Monday, 26 November 2012

A Day at Rainham Marshes

It has been a long time since I visited Rainham so on a beautiful sunny day I set off with Tony Pickford. OK, Rainham can't compete with the North Norfolk coast or even the Essex marshes come to that , but where else can you find such a huge expanse of marshland habitat just 45 minutes from your door?

We decided to do the tour in an anti-clockwise direction therefore passing the Purfleet Scrape and the Cordite Stores before moving round to the Aveley Pools. The water levels were high so no exposed mud and virtually no waders with just one Black-tailed Godwit and two Golden Plover seen, apart from the usual flock of Lapwings. As we left Aveley and headed for the Target Pools we could see the usual Peregrine Falcon perched high on Pylon 205.

The target pools were also fairly full of water with just a few duck including three Shelduck, but our attention was soon diverted to a solitary male Stonechat perched on top of a bramble bush. This individual was far more confiding than the pair of Stonechats that we had seen in the reed bed by the railway and, as we edged closer, would always return to the same bramble perch affording some good opportunities.

As we completed our circuit there was a flock of some 30 Linnets feeding close to the visitor centre. Unfortunately, each time they landed deep in vegetation and were obscured. In an attempt to get a better view we went on to the sea wall where, on occasions, they would sit up in a tree.

Whilst I was sitting on the side of the bank, a Kestrel came in to view and started to hover about 50 yards away, too far for a photo. Then, as if by magic, it flew a lot closer and hovered in front of me in full sunlight with the sun behind me. This doesn't happen very often.

Thursday, 22 November 2012

Desert Wheatear at Abberton

To finish off a very successful day at East Mersea I decided to call in to the Layer Breton causeway at Abberton to see if any owls were on show. However, as soon as I got out of the car, the first thing I did was to scan the distant pylons for Peregrine Falcons and sure enough one was clearly visible on one of the cross-structures. I pointed it out to another birder nearby who was clearly delighted to have seen it and said that it had rounded off a superb day.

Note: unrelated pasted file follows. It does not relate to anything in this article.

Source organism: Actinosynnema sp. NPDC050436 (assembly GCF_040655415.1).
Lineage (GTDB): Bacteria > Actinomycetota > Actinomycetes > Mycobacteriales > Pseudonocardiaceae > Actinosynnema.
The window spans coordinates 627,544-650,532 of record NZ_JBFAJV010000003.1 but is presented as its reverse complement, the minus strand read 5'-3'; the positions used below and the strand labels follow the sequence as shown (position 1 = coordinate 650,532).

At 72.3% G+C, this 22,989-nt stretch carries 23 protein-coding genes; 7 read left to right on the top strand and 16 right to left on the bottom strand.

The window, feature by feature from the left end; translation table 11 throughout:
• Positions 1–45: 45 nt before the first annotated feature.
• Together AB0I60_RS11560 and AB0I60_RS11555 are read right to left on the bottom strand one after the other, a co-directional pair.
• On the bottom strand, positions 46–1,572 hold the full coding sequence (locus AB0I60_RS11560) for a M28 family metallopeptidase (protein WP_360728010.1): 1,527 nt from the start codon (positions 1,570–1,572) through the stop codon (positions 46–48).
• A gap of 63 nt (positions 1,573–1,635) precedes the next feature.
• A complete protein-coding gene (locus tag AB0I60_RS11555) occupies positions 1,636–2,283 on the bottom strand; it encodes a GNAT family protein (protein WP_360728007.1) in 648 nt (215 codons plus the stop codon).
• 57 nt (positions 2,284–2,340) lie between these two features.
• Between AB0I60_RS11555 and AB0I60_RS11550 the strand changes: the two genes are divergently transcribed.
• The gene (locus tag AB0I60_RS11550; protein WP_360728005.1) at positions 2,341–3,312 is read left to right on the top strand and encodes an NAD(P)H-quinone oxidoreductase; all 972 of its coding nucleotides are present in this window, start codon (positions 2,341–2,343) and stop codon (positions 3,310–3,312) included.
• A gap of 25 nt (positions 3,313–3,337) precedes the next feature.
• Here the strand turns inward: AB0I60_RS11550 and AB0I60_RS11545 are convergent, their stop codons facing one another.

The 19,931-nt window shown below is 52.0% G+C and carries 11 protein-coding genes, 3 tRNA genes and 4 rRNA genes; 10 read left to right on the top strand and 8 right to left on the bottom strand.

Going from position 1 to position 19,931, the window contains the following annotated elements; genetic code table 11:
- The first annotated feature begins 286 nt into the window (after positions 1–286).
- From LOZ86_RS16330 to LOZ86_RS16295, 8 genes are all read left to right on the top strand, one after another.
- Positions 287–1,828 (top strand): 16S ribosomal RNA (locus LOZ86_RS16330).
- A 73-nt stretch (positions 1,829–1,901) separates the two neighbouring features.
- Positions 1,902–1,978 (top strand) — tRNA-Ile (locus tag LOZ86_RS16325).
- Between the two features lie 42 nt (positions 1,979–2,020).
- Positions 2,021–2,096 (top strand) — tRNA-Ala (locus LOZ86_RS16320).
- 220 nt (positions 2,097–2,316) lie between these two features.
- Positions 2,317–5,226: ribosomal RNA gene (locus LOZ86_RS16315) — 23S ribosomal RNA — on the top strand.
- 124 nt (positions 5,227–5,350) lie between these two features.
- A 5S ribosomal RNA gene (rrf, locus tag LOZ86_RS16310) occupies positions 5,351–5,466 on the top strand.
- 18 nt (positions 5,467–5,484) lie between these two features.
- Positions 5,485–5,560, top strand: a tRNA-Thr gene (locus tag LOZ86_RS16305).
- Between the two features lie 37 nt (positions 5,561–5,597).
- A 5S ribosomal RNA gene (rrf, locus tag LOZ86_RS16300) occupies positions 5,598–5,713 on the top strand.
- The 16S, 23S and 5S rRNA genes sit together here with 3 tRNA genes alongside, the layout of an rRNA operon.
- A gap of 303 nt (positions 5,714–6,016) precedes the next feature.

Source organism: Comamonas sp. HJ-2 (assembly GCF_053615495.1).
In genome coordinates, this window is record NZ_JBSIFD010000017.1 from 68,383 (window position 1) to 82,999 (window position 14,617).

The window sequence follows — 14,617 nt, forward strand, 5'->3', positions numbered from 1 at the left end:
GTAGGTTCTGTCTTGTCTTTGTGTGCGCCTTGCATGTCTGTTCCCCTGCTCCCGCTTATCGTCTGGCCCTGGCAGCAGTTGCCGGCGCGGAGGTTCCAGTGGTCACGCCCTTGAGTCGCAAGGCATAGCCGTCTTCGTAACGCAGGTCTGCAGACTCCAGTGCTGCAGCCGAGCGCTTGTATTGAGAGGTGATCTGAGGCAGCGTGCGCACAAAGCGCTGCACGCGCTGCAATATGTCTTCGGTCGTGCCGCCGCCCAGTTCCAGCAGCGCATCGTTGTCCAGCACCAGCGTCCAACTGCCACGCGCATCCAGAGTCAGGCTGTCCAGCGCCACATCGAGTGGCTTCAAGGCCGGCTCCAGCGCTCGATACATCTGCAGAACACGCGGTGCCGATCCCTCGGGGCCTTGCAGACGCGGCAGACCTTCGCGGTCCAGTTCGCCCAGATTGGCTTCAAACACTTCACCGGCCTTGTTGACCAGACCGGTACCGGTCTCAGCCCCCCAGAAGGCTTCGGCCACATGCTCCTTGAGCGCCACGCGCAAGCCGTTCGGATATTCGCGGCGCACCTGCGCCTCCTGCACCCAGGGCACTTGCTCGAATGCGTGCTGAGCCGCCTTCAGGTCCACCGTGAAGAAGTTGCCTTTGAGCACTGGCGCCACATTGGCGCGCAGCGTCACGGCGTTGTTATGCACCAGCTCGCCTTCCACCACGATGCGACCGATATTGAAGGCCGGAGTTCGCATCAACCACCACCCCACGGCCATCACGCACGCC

He said that apart from lots of wildfowl, he had spent some time watching the Desert Wheatear by the Layer de la Haye causeway. I knew that the bird had be around for the last few days but did not know that it was still present and showing well, albeit distant, from the visitor centre. He told me to look out for about 40 birders down the bank as I drove into the car park.

It was now 4.00pm and so I only had about half an hour of light left so I made my way round to the other causeway and the visitor centre. As I entered the car park I looked to my right expecting to see the crowd but there was no-one there. There were, however, a number of people standing around the car park, some of them crouching down and pointing their cameras under cars. Luckily for me, the wheatear had moved from the house-high pile of sand on the building site and was now feeding in the car park itself, seemingly unperturbed by the interest it was attracting.

The light was now getting poor and so I set my camera to ISO 1600 and started clicking. Considering the gloom the results were not bad.

Desert Wheatears are rare birds to the UK and this was only the third record for Essex, the first being in 1958 and the second in 1987. What a fantastic way to end a perfect day.

Sunday, 18 November 2012

Mersea Magic - Sea Wall and The Point

....and so on past the freshwater pools to the sea wall. This is a fantastic piece of habitat with the sea on one side and the grazing fields on the other. Both can be filled with birds depending on the conditions. The first bird to appear was a Sky Lark on the edge of one of the fields. For what is after all a brown bird, they are amazingly photogenic.

The second birds to appear were a couple of White-fronted Geese, one of my favourites. White-fronts were the first wild goose that I ever saw, at Abberton some 45 years ago, and they have always been special with their white markings around the bill and the black stripes across the breast.. Unfortunately, these were on the far side of the field which I subsequently measured on Google Earth as being at a range of 320 yards. Therefore, the results aren't great but adequate for a record shot.

I then continued  to The Point where the tide was exceptionally high, too high in fact to go onto without wellies. I therefore watched initially from the sea wall until the tide had started to recede. One of the many Little Egrets provided a fly past and luckily this time the sun was in the right position.

As the tide receded I managed to get on to The Point which, for the first time I've been going there was very quiet. However, the 500 or so Brent Geese had been disturbed from the fields, surprisingly by just a Sparrowhawk, and were now floating around just off the saltmarsh. Again, such an attractive goose and so small. As I watched them the air was full of their gutterel calls which seem to give reassurance to the rest of the flock.

But finally, what visit to East Mersea could ever be complete without some compulsory shots of those most trusting of waders, the Turnstone. When I got to within about 10 yards of these, the only response I got was for them to look at me as if to say, are you coming any closer? A bird photographer's dream.

Wednesday, 14 November 2012

Mersea Magic - The Freshwater Pools

Time for another visit to East Mersea, but first the compulsory breakfast stop at Abberton. Nothing much doing here, but from my favourite a nearby hedge I could hear the familiar call of a Yellowhammer. Sure enough, just a few yards down the road, there he was sitting up on a bush, unfortunately partially obscured, but still irresistible.